The Mother in Ashes. Photo credit: Maggie Gericke
It isn’t often I’m left teary after a show but I’m not too proud to say when it happens. Last night Ashes, written and directed by Philip Rademeyer, set me up by presenting a story of love and a family working through understanding having a homosexual son. This is an important show, I was thinking. Then they razed my comfort in watching “an important show” as it developed into a piercing, authentic and brutal blow to the heart.
Topically, Rust Co-Operative never shies away from pressing social issues, and Ashes follows suit, burning a searing hole into the fabric of twisted, discriminatory, superiority-complexed, heteronormative communities in South Africa.
A series of characters, all excellently embodied by Stefan Erasmus and Jason Jacobs, tell their seemingly disjointed stories. Their acting is high calibre: so distinct were the characterisations, it was hard to believe there weren’t six people on stage. Yet there was not a hint of caricaturing – a trap that this style of multi-character-playing can often fall into.
As the puzzle pieces fall together we learn of a boy’s childhood and the experiences that brought him to understand himself, his family, and the difficult society he lives in. It is Erasmus’ and Jacobs’ acting skill (no doubt carefully crafted by Rademeyer) that draw us so deeply into the mother’s care, the father’s despair, the gangster’s disgust, the bystander’s confused helplessness, and the two boyfriends’ true love for each other.
With a light touch, Rademeyer gives us a scathing critique on South Africa’s apathetic attitude towards homophobic hate crimes and seeks to understand how and why they happen. A woman says: “I was raised the Christian way … You can just see, you know … when they come mincing” and quotes her husband, “te veel fokken Ru Paul oppie TV”. And the gangster guy tells us about when they were kids: “there was one kid that was a moffie. Everyone knew he was a moffie. We teased him about it… But that doesn’t mean he couldn’t come play. Dan word jy mos ‘n man.”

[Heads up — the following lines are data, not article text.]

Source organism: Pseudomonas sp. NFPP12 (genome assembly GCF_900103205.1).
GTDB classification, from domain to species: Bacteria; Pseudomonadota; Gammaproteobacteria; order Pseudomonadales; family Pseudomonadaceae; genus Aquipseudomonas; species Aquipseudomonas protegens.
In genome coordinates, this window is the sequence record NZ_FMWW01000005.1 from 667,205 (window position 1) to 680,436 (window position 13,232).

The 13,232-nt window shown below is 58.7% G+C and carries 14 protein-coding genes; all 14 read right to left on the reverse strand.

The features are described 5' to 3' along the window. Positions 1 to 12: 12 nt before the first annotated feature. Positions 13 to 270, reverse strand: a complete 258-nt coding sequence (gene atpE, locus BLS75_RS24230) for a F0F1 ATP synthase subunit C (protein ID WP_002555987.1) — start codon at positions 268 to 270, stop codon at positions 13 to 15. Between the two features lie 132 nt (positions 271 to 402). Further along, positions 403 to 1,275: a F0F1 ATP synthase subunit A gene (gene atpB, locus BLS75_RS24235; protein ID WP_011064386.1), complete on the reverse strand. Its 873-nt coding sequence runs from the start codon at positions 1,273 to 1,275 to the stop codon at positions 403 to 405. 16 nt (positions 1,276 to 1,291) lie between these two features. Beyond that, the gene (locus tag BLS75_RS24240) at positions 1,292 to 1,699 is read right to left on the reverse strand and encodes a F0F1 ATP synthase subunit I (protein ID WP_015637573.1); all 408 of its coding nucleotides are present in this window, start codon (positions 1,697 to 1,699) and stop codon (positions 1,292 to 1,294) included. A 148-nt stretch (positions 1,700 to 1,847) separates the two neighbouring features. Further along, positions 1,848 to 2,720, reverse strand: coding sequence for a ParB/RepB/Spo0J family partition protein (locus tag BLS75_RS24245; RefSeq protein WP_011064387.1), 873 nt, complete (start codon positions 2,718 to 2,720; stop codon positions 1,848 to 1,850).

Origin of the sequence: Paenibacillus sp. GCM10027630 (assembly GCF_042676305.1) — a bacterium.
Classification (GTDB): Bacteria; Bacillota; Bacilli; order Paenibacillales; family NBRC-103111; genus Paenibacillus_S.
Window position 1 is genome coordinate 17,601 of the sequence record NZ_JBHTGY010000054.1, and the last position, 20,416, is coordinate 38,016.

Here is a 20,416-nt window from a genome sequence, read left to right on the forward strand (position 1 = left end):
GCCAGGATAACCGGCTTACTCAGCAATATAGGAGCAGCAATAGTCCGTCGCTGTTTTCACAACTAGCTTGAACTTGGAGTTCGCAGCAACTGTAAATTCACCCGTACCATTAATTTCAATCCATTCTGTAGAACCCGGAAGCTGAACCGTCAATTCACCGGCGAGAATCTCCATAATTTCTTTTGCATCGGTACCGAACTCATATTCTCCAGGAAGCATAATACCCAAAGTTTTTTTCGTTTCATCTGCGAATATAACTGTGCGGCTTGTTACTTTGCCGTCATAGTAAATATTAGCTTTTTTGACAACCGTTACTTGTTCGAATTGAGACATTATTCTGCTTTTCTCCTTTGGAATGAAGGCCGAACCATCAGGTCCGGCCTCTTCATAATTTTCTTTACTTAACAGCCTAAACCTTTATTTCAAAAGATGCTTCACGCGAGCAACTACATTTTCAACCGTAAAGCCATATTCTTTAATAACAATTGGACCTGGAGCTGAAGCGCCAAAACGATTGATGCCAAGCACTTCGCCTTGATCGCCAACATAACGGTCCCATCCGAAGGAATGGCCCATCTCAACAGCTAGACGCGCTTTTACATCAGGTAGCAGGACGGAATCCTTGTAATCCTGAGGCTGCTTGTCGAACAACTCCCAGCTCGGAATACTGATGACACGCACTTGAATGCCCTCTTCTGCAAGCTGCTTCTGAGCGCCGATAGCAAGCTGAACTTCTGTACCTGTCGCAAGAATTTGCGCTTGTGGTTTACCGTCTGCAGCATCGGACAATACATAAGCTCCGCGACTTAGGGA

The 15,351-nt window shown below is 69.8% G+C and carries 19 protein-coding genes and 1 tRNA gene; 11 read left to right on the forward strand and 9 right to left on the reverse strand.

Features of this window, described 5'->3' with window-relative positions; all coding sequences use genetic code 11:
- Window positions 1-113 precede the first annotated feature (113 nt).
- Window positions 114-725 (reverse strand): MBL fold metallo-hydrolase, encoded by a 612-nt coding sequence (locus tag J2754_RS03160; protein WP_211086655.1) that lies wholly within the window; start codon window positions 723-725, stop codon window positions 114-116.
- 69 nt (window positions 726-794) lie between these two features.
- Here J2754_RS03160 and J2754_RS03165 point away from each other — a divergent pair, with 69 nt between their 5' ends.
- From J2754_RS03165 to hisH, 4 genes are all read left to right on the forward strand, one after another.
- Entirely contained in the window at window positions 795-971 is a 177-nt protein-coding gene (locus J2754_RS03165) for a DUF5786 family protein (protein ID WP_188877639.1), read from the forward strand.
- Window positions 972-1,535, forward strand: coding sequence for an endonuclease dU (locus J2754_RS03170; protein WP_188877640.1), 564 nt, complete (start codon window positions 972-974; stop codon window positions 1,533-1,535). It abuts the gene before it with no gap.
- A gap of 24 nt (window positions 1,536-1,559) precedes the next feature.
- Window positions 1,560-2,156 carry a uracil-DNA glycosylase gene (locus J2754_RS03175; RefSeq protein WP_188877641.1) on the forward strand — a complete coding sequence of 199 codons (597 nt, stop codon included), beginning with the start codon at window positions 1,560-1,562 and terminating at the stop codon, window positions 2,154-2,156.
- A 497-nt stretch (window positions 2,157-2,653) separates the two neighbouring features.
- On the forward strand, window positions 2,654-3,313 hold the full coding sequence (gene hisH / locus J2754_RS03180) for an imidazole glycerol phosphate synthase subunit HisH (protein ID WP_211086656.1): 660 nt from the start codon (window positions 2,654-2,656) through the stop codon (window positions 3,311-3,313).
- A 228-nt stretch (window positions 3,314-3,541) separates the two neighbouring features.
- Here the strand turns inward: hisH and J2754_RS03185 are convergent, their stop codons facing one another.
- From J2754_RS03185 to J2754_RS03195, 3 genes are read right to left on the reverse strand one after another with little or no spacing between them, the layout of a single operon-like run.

What happens between childhood’s naïve innocence and adulthood’s decisive and fearful hate? As the father asks, “is hate learnt?” and how is it different to love… “is it not just blood flowing?”
Interlinked as social issues are, Ashes looks at how South Africa’s intricately unique situation determines our interpersonal relationships. Disrupting cultural norms and re-negotiating previously (still) delineated spaces and religious indoctrination’s harmful effects – all and more are subtly woven into the script, and with a touch of humour.
Ashes is unsettling and challenging; an impactful and important production. It will leave you bare and vulnerable – in the way the characters, those marginalized by being “submerged in straightness”, live their whole lives.
– Sarah Roberson
Click here for production information. Ashes is daily @ 19.30 @ Princess Alice Hall.